Beware of Salespeople Who Interview Well
Hiring a salesperson who interviews well is an easy trap to fall into. The person is usually a charmer. He’s answered every question eloquently and in depth, giving you far more information that you asked for. He’s articulate, witty, personable, and obviously knows his stuff.
Maybe, maybe not. You may have just been sold.
You may be dealing with a highly trained interviewee who has a social streak a mile wide. What do I mean by highly trained? Keep in mind that there is much more material floating around on how to “ace the interview’ than there is on “how to interview.”
Websites abound to help salespeople second-guess your every question and come up with pat answers that they’re told you want to hear. Unfortunately, not all these answers are truthful which is why reference checking is so important.
There are a ton of books out there for job seekers to help them prepare for the moment of truth the hiring interview.
You can side-step this hiring trap by reading the same books the job hunters are reading. That way you’ll have a better sense of whether you’re getting a stock answer out of some book or if you’re getting close to the truth.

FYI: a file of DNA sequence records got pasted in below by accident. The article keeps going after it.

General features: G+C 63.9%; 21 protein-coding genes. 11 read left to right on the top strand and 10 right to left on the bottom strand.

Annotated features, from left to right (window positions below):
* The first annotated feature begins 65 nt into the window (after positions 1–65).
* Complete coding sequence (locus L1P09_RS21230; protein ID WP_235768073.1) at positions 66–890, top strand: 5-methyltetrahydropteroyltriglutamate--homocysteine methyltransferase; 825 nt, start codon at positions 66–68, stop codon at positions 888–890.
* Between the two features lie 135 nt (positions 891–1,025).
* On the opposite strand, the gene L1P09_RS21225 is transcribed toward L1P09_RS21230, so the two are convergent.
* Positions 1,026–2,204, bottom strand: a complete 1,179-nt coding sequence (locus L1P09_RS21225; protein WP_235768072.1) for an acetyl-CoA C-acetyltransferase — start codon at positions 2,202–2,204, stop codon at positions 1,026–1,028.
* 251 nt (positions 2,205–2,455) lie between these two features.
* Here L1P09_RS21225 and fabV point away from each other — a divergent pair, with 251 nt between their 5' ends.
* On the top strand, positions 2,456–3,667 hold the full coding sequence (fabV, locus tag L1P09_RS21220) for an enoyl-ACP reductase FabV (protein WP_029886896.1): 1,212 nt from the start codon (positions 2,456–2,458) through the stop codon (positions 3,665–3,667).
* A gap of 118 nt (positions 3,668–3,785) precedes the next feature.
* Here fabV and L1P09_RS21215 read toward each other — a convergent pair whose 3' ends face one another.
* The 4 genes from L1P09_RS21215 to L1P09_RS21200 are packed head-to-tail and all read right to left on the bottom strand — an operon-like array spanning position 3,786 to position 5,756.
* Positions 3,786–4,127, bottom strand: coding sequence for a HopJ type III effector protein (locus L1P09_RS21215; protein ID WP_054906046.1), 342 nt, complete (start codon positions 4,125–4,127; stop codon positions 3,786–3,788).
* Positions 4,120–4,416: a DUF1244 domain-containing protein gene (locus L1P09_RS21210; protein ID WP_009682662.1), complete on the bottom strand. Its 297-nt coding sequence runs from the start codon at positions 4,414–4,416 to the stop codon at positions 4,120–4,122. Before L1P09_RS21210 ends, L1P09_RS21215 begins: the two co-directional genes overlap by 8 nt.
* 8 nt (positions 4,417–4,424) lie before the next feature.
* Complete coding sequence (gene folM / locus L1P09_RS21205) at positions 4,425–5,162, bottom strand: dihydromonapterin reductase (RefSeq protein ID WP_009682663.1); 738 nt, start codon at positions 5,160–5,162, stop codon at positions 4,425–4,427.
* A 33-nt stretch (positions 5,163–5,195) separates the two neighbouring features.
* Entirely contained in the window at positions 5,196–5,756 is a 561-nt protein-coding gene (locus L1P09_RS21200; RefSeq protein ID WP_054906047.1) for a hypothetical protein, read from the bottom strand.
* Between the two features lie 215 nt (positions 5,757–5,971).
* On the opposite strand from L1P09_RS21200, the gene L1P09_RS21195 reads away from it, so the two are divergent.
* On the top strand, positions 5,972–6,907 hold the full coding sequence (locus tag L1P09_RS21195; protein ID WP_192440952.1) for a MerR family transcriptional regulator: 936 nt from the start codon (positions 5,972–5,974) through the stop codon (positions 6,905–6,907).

A lot of these people will not only know what questions you are likely to ask but what answers they should be giving if they are to impress you enough to get the job. Your job is to prepare a set of interview questions that will get the candidate to reveal his real self, not just the image he wants you to see.
In addition to being well prepared to answer your questions, some of these people fall into the overly social personality category and have the gift of gab which enhances their likeability during the interview process.
A way around this is to have a set of standard interview questions that are appropriate to you, your company, and what the candidates are expected to sell, and use those questions at every interview. After a period, you’ll know what answers to expect and a red flag will go up whenever you come across someone who is trying to bury you in BS (a technical term).
To paraphrase the old saying, “If you don’t know where you’re going, any road will take you there,” when you’re asking interview questions, “If you don’t know what answer to expect, any answer will do.”
When you suspect that the person is just too glib and you’re getting long answers to short questions, beware. Sometimes you’re getting long answers because the longer the answers, the fewer the questions you’re likely to ask.
Your challenge is to be even better prepared for the interview than the candidate. Your bottom line may depend upon that preparation.
Remember that the salesperson who is sitting across from you during the hiring process has only one purpose and that is to “sell” you on making him a job offer.
Be careful what you buy.